Daredevil skyscraper climber Remi Lucidi dies in 712 ft plunge in Hong Kong

By Fatou Ferraro Mboup

Published Jul 31, 2023 at 01:23 PM

Reading time: 2 minutes

Tragedy struck Hong Kong as a renowned French daredevil climber, Remi Lucidi, lost his life while attempting to scale a skyscraper. The 30-year-old adventurer fell from the 68th floor of the Tregunter Tower complex after allegedly being trapped outside a penthouse.

According to investigators, Lucidi arrived at the building in the evening, claiming he was visiting a friend on the 40th floor. However, he somehow managed to make his way to the top floor where he became trapped. Reports suggest that he desperately knocked on a window, startling a maid who was inside the building.

In a heartbreaking turn of events, Lucidi lost his footing and the fatal fall took his life instantly. Hong Kong officials stated that the building’s security guard attempted to verify Lucidi’s claim of visiting a friend, but the daredevil had already caught an elevator, avoiding any further questioning.

As reported by the South China Morning post, Lucidi was last seen alive knocking on a penthouse window on the 68th floor of Tregunter Tower around 7:30 pm. This prompted a concerned maid to call the police for assistance.

Police discovered Lucidi’s sports camera at the scene, containing videos of extreme sports. However, an official statement and the cause of the stuntman’s death are yet to be disclosed by the Hong Kong police.

The daring adventurer had been residing at a hostel in Tsim Sha Tsui, where the hostel owner, Gurjit Kaur, described him as “healthy, fit, and always wearing a happy face.” She expressed profound sadness at his untimely demise.

Just before the tragic incident, Lucidi shared a photograph of the Hong Kong skyline on his Instagram profile, providing a poignant glimpse into the final moments of his life:

 

View this post on Instagram

 

A post shared by ʀᴇᴍɪ ᴇɴɪɢᴍᴀ (@remnigma)

Lucidi’s social media page revealed a trail of stunts he had attempted in various parts of the world, including Germany, Portugal, France, and Hong Kong. His thirst for adventure knew no bounds as he sought thrilling escapades across the globe.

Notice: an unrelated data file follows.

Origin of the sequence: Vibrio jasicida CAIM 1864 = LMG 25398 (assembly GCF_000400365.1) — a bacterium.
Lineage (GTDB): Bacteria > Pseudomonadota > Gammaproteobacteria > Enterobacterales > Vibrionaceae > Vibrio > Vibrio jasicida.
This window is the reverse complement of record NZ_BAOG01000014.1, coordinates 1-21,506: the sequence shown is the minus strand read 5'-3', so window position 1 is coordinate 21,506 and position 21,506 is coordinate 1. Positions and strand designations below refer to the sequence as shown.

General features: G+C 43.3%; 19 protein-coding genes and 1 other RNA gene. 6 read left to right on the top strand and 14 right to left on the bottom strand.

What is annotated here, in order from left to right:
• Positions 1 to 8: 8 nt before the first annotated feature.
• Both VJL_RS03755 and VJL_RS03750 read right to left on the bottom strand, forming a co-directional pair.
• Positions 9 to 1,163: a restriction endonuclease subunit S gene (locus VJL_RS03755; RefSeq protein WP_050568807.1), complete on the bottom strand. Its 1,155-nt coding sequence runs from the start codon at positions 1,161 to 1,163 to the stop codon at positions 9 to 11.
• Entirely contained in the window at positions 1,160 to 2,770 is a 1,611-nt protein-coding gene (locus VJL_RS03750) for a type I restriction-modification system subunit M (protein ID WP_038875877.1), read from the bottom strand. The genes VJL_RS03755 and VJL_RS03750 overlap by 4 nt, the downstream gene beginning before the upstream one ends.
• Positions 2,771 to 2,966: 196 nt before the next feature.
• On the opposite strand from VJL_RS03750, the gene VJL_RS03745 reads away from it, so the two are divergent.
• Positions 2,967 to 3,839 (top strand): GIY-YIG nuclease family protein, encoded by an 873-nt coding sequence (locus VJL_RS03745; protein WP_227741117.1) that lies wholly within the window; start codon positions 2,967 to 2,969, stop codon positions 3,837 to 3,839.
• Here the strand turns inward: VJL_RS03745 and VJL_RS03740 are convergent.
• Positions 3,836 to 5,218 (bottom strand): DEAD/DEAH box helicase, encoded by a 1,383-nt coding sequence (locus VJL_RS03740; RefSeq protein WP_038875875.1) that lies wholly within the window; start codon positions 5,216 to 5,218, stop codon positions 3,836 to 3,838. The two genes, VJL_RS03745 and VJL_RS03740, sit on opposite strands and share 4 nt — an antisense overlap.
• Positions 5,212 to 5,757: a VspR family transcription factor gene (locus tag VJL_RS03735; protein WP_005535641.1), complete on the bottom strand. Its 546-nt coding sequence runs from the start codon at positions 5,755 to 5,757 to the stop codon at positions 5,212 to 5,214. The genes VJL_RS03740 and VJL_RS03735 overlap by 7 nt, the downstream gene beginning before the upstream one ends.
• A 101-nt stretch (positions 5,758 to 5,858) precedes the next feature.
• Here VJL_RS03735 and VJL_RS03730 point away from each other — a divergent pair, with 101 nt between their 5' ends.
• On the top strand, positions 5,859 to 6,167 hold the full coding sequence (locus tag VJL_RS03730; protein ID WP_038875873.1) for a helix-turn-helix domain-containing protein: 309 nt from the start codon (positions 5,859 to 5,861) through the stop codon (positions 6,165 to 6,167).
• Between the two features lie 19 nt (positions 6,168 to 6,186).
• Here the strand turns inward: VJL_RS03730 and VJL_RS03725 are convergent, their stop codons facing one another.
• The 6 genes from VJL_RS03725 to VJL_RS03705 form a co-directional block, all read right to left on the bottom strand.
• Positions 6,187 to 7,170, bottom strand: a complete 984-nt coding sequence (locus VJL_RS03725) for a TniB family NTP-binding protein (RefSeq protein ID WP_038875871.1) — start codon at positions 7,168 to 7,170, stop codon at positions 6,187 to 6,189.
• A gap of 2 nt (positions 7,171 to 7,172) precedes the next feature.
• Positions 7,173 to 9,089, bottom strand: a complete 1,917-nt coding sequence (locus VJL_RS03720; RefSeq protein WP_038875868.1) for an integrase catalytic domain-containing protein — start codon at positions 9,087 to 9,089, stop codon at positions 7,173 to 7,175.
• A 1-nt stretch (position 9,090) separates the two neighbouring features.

View this post on Instagram

 

A post shared by ʀᴇᴍɪ ᴇɴɪɢᴍᴀ (@remnigma)

 

View this post on Instagram

 

A post shared by ʀᴇᴍɪ ᴇɴɪɢᴍᴀ (@remnigma)

The stories of these daredevils echo throughout history, from tightrope walkers like Philippe Petit, who famously walked between the Twin Towers in 1974, to urban explorers who scale skyscrapers without safety equipment. While some have managed to defy the odds and live to tell the tale, others have paid the ultimate price for their pursuits.

The allure of high-rise stunts lies in the intoxicating blend of fear and euphoria. The pounding heart and the sense of being truly alive draw them towards ever-greater challenges. For a fleeting moment, they escape the mundane realities of life, experiencing a heightened state of existence that few can comprehend.

Psychologists and thrill-seeking experts suggest that these daredevils may suffer from an addiction to adrenaline, similar to those hooked on drugs or alcohol. The ‘adrenaline rush’ becomes a potent drug, fueling a never-ending quest for more significant thrills. As with any addiction, the risks become secondary to the insatiable desire for the next high.

Society, too, plays a role in perpetuating this dangerous pursuit. The public’s insatiable appetite for extreme content drives daredevils to push boundaries further, constantly raising the bar for more daring stunts. The media often glorifies these acts, presenting them as awe-inspiring achievements rather than highlighting the risks and consequences.

Lucidi’s fascination with skyscrapers and climbing began in 2016, leading him to travel across the globe in pursuit of various daring stunts.

Keep On Reading

By Abby Amoakuh

Celebrity podcaster Bobbi Althoff comes forward as deepfake porn video of her goes viral

By Charlie Sawyer

Donald Glover’s Mr & Mrs Smith TV show has got people gagging

By Abby Amoakuh

BBC presenter apologises after giving the middle finger to audience mid-broadcast

By Fatou Ferraro Mboup

Mom breaks into school and brutally assaults daughter’s teacher in front of 25 children

By Abby Amoakuh

Why did Jennifer Coolidge shout out evil gays in her Emmys 2024 acceptance speech?

By Emma O'Regan-Reidy

Why are Gen Zers putting bows on everything? Explaining the coquette ribbon obsession

By Fatou Ferraro Mboup

Spanish woman to become first person ever to marry AI hologram

By Fatou Ferraro Mboup

How Gabon’s gen Z weaponised the make noise meme to protest decades of deprivation

By Charlie Sawyer

Kim Kardashian becomes Balenciaga brand ambassador one year after child abuse controversy

By Charlie Sawyer

Fans predict Kris Jenner will oust Alabama Barker from the Kardashian family

By Abby Amoakuh

Inside Mark Zuckerberg’s secret Hawaiian apocalypse bunker and the doomsday conspiracy behind it

By Charlie Sawyer

With Amy Schumer on the verge of being cancelled, here are 4 of her most problematic moments

By Abby Amoakuh

Being delulu at work: A gen Z cop-out or a legitimate self-sabotage coping mechanism?

By Abby Amoakuh

Trump kept a book of Adolf Hitler’s speeches, Ivana Trump reveals

By Fatou Ferraro Mboup

UK medics told not to report illegal abortions to police due to women being wrongly prosecuted

By Fatou Ferraro Mboup

Shocking last words of young vape addict before he went into coma

By Fatou Ferraro Mboup

Forget about bed bugs, a Scabies outbreak is already sweeping the UK

By Charlie Sawyer

Who is Gypsy Rose Blanchard’s husband and why is the former convict now a social media icon?

By Alma Fabiani

What does being so babygirl mean and what’s Jacob Elordi got to do with it?

By Fleurine Tideman

I love you Barbie, but we need Feral Women Media now more than ever